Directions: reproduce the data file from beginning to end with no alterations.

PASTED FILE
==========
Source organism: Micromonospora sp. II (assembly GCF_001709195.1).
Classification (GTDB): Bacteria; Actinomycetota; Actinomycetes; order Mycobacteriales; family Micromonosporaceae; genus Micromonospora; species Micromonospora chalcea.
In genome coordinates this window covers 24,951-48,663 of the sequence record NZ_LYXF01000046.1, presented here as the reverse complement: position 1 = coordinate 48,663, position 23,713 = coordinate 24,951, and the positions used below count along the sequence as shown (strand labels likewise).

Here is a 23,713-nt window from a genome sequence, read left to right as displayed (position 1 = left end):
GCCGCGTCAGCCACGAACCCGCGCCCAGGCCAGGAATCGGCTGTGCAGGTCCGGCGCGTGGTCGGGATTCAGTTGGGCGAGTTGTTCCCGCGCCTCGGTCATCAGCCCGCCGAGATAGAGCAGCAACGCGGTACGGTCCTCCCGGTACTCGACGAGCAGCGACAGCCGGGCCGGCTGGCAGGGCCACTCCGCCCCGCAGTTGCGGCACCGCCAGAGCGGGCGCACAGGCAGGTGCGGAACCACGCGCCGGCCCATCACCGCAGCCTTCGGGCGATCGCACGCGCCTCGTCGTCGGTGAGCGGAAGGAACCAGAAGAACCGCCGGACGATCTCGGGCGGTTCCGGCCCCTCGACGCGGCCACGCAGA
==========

Source organism: Micromonospora sp. II (assembly GCF_001709195.1).
Classification (GTDB): Bacteria; Actinomycetota; Actinomycetes; order Mycobacteriales; family Micromonosporaceae; genus Micromonospora; species Micromonospora chalcea.
In genome coordinates this window covers 24,951-48,663 of the sequence record NZ_LYXF01000046.1, presented here as the reverse complement: position 1 = coordinate 48,663, position 23,713 = coordinate 24,951, and the positions used below count along the sequence as shown (strand labels likewise).

Here is a 23,713-nt window from a genome sequence, read left to right as displayed (position 1 = left end):
GCCGCGTCAGCCACGAACCCGCGCCCAGGCCAGGAATCGGCTGTGCAGGTCCGGCGCGTGGTCGGGATTCAGTTGGGCGAGTTGTTCCCGCGCCTCGGTCATCAGCCCGCCGAGATAGAGCAGCAACGCGGTACGGTCCTCCCGGTACTCGACGAGCAGCGACAGCCGGGCCGGCTGGCAGGGCCACTCCGCCCCGCAGTTGCGGCACCGCCAGAGCGGGCGCACAGGCAGGTGCGGAACCACGCGCCGGCCCATCACCGCAGCCTTCGGGCGATCGCACGCGCCTCGTCGTCGGTGAGCGGAAGGAACCAGAAGAACCGCCGGACGATCTCGGGCGGTTCCGGCCCCTCGACGCGGCCACGCAGA